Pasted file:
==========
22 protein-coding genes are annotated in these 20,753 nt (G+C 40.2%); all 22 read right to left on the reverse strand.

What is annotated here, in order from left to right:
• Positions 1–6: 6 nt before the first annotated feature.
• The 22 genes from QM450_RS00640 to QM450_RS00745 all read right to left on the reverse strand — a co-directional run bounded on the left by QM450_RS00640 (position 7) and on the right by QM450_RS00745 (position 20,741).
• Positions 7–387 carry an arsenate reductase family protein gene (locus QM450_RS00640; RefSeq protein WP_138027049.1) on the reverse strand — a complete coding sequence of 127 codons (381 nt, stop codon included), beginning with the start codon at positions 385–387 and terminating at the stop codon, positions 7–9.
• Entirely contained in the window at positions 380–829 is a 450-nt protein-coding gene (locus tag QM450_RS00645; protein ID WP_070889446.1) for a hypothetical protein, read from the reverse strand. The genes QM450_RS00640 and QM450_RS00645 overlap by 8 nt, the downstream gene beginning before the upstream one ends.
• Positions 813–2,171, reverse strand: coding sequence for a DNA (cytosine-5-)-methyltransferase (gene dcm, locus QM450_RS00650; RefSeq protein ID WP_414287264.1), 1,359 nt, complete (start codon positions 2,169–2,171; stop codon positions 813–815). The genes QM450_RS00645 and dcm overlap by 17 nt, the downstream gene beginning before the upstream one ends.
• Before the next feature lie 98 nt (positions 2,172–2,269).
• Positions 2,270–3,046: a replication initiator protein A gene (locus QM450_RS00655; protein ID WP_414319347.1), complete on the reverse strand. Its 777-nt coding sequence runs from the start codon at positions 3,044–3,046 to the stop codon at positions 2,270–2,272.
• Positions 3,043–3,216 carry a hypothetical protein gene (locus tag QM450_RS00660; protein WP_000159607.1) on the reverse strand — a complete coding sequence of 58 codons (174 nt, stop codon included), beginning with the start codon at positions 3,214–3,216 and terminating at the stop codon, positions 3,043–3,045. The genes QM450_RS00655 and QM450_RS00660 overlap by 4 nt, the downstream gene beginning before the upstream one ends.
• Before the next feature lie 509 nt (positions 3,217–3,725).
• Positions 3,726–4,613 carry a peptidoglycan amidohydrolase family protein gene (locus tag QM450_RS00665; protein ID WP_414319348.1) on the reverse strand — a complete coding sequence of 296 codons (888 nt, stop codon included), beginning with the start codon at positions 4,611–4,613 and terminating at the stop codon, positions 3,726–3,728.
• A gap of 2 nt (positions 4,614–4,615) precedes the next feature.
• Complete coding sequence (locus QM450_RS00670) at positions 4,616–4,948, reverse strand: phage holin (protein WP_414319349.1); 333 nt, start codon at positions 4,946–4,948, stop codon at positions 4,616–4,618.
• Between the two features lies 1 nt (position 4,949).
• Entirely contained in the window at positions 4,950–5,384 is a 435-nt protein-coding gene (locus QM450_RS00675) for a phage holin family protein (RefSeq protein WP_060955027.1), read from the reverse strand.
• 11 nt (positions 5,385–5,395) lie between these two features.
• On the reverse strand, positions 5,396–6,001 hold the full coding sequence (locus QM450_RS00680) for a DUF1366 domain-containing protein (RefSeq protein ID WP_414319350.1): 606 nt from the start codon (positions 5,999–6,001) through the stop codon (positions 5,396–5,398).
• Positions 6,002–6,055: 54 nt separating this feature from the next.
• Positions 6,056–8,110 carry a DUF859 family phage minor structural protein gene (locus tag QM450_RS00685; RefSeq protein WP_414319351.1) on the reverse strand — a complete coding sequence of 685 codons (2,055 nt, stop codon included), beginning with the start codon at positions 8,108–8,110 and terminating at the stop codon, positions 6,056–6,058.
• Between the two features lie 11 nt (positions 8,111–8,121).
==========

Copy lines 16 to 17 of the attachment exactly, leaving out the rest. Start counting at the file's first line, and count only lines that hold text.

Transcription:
• Entirely contained in the window at positions 4,950–5,384 is a 435-nt protein-coding gene (locus QM450_RS00675) for a phage holin family protein (RefSeq protein WP_060955027.1), read from the reverse strand.
• 11 nt (positions 5,385–5,395) lie between these two features.